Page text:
Caleb, the son of Jephunneh of the tribe of Judah, was one of the twelve people from the children of Israel spoken of in the Bible who was sent by Moses to spy out the Promised Land in Numbers chapter 13. (Joshua, the son of Nun of the tribe of Ephraim, was another.) After 40 days of observation, Caleb along with the eleven other spies brought back a report that the Promised Land was indeed "a land flowing with milk and honey". However, ten of the spies also brought back a bad report that the land "devours its inhabitants", that its cities were walled, and that the "sons of Anak", a remnant of "the giants", were also present. This discouraged the children of Israel to the point where they thought of returning to Egypt for fear of their children falling prey to the land's inhabitants. Caleb and Joshua tried to encourage the people not to disobey Jehovah God, because He will be there with them to help them conquer the land, but all the people thought of stoning the both of them. As punishment for the people's unbelief and for the bad report, God caused the ten spies to die while sparing Caleb and Joshua because they followed Him wholeheartedly. He also caused the children of Israel to wander through the wilderness for 40 years until all the generation of people from 20 years old and above had died off, with the exception of Caleb and Joshua.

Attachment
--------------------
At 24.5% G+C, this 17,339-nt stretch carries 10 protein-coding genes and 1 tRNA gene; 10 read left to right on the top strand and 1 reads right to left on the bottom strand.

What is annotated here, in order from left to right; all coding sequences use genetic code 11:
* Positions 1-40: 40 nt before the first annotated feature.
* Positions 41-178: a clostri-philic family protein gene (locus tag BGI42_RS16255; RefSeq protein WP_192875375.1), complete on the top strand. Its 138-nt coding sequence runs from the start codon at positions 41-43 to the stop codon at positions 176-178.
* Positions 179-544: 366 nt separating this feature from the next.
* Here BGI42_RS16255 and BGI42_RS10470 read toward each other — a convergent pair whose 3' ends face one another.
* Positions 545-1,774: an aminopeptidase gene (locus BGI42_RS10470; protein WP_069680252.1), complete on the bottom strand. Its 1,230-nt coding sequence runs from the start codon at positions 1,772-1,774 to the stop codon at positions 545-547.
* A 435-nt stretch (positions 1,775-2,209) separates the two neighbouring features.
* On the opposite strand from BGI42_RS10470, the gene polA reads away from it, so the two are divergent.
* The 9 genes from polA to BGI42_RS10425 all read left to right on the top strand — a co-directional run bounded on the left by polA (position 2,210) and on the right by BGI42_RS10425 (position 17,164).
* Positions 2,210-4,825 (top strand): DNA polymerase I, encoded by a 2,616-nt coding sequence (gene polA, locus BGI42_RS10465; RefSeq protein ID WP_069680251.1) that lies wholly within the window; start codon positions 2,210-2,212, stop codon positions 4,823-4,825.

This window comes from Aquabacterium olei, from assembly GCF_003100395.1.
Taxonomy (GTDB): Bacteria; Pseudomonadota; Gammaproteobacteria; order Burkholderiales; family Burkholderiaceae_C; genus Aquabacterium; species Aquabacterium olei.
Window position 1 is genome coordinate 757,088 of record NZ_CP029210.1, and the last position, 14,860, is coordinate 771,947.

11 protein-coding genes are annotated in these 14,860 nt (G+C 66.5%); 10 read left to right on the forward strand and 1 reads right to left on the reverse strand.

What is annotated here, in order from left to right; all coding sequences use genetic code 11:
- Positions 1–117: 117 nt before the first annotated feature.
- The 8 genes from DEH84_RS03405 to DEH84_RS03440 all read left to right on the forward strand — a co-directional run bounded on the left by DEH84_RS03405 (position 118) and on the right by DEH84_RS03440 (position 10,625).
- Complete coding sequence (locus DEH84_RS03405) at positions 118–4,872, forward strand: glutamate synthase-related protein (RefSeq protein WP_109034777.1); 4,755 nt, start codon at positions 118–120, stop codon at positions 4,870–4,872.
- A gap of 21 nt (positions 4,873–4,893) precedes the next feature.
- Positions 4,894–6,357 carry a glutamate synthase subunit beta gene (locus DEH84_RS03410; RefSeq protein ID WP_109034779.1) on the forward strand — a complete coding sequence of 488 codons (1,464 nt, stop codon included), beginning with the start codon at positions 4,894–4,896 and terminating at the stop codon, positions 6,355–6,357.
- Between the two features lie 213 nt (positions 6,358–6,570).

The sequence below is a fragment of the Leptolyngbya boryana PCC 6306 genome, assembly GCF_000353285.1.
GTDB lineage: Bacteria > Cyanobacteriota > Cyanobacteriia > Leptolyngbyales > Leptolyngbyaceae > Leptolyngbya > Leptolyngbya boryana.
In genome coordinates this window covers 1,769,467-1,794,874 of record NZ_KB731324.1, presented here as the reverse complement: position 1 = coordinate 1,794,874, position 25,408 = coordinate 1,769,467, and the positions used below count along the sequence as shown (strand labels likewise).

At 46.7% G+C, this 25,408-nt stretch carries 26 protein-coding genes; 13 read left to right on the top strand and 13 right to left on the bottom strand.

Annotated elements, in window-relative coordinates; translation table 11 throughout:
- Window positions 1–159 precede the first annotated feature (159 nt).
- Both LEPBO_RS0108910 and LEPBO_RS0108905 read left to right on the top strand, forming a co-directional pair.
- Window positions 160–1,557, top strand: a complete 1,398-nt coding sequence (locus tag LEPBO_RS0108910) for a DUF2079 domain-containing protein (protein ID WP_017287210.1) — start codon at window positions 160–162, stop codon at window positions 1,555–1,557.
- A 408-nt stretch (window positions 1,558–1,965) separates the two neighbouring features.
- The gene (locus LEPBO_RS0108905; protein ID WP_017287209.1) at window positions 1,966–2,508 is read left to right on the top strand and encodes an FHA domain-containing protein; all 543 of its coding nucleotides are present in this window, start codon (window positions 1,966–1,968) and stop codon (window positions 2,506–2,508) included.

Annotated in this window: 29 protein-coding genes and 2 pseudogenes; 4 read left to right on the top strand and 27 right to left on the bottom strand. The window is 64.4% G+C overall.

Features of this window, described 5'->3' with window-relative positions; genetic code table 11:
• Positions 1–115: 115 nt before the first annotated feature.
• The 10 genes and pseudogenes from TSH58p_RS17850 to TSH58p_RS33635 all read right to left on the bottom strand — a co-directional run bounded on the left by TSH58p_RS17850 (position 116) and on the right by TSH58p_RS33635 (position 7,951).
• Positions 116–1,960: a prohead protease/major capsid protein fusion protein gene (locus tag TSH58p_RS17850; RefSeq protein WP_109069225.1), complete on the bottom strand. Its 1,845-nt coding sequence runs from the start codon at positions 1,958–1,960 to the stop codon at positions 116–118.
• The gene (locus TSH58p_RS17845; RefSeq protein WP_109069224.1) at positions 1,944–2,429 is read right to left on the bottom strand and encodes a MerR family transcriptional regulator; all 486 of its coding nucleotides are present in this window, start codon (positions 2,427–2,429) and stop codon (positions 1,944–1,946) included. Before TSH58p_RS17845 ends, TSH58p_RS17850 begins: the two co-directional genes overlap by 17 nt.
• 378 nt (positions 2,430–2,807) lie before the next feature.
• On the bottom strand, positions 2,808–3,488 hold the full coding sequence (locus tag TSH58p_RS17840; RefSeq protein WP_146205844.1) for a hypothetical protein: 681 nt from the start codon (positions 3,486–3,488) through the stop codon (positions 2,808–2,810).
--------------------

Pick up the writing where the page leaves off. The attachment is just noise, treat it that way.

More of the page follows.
When Moses died, Joshua took over as the appointed leader of Israel and brought the people into the Promised Land to dispossess the nations still living there in order to inherit it. Caleb remained active in this campaign until the land rested from war, and then was given Hebron as his inheritance, where he drove out the sons of Anak living there. He gave his daughter Achsah to Othniel the son of Kenaz for overtaking the town of Kirjathsepher.
Joshua and Caleb had visited the people at the Children Of The Tribulation school to tell of their exploits in "Kingdom Come".